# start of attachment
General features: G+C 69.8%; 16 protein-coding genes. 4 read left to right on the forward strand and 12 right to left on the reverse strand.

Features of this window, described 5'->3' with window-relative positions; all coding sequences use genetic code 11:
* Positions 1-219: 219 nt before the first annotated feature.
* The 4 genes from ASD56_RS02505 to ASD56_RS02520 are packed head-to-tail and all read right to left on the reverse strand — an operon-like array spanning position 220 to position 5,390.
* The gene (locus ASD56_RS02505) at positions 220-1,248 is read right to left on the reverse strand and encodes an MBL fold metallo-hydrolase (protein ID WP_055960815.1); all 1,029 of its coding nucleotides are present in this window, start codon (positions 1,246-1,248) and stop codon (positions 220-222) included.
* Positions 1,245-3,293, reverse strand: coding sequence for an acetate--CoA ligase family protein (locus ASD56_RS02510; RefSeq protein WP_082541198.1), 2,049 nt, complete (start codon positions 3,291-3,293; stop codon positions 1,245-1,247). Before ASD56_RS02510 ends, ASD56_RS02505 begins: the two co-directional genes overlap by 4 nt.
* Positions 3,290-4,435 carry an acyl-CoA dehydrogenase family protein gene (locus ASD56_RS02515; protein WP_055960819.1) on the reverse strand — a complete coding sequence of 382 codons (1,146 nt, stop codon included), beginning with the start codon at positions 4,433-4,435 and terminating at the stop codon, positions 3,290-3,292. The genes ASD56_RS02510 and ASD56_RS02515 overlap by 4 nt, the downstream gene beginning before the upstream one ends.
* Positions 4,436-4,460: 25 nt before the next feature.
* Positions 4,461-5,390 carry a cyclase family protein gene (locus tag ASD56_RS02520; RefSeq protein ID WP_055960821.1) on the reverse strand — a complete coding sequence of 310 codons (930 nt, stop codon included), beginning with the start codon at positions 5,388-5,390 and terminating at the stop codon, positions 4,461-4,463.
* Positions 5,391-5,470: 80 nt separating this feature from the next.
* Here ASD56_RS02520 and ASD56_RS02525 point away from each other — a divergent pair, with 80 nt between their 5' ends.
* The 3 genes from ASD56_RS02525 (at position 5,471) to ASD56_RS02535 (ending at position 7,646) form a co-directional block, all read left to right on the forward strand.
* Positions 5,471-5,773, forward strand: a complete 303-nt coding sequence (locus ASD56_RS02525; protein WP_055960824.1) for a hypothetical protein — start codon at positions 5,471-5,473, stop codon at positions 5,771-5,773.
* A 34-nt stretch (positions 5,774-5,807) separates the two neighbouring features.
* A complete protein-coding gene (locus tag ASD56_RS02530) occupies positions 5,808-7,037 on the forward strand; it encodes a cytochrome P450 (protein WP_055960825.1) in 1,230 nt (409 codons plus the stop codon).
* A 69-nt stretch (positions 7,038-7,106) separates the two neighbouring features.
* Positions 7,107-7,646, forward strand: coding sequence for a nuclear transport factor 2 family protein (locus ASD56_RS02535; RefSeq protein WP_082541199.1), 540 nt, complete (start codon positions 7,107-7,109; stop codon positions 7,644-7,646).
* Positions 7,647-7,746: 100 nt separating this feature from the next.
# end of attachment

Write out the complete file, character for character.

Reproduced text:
General features: G+C 69.8%; 16 protein-coding genes. 4 read left to right on the forward strand and 12 right to left on the reverse strand.

Features of this window, described 5'->3' with window-relative positions; all coding sequences use genetic code 11:
* Positions 1-219: 219 nt before the first annotated feature.
* The 4 genes from ASD56_RS02505 to ASD56_RS02520 are packed head-to-tail and all read right to left on the reverse strand — an operon-like array spanning position 220 to position 5,390.
* The gene (locus ASD56_RS02505) at positions 220-1,248 is read right to left on the reverse strand and encodes an MBL fold metallo-hydrolase (protein ID WP_055960815.1); all 1,029 of its coding nucleotides are present in this window, start codon (positions 1,246-1,248) and stop codon (positions 220-222) included.
* Positions 1,245-3,293, reverse strand: coding sequence for an acetate--CoA ligase family protein (locus ASD56_RS02510; RefSeq protein WP_082541198.1), 2,049 nt, complete (start codon positions 3,291-3,293; stop codon positions 1,245-1,247). Before ASD56_RS02510 ends, ASD56_RS02505 begins: the two co-directional genes overlap by 4 nt.
* Positions 3,290-4,435 carry an acyl-CoA dehydrogenase family protein gene (locus ASD56_RS02515; protein WP_055960819.1) on the reverse strand — a complete coding sequence of 382 codons (1,146 nt, stop codon included), beginning with the start codon at positions 4,433-4,435 and terminating at the stop codon, positions 3,290-3,292. The genes ASD56_RS02510 and ASD56_RS02515 overlap by 4 nt, the downstream gene beginning before the upstream one ends.
* Positions 4,436-4,460: 25 nt before the next feature.
* Positions 4,461-5,390 carry a cyclase family protein gene (locus tag ASD56_RS02520; RefSeq protein ID WP_055960821.1) on the reverse strand — a complete coding sequence of 310 codons (930 nt, stop codon included), beginning with the start codon at positions 5,388-5,390 and terminating at the stop codon, positions 4,461-4,463.
* Positions 5,391-5,470: 80 nt separating this feature from the next.
* Here ASD56_RS02520 and ASD56_RS02525 point away from each other — a divergent pair, with 80 nt between their 5' ends.
* The 3 genes from ASD56_RS02525 (at position 5,471) to ASD56_RS02535 (ending at position 7,646) form a co-directional block, all read left to right on the forward strand.
* Positions 5,471-5,773, forward strand: a complete 303-nt coding sequence (locus ASD56_RS02525; protein WP_055960824.1) for a hypothetical protein — start codon at positions 5,471-5,473, stop codon at positions 5,771-5,773.
* A 34-nt stretch (positions 5,774-5,807) separates the two neighbouring features.
* A complete protein-coding gene (locus tag ASD56_RS02530) occupies positions 5,808-7,037 on the forward strand; it encodes a cytochrome P450 (protein WP_055960825.1) in 1,230 nt (409 codons plus the stop codon).
* A 69-nt stretch (positions 7,038-7,106) separates the two neighbouring features.
* Positions 7,107-7,646, forward strand: coding sequence for a nuclear transport factor 2 family protein (locus ASD56_RS02535; RefSeq protein WP_082541199.1), 540 nt, complete (start codon positions 7,107-7,109; stop codon positions 7,644-7,646).
* Positions 7,647-7,746: 100 nt separating this feature from the next.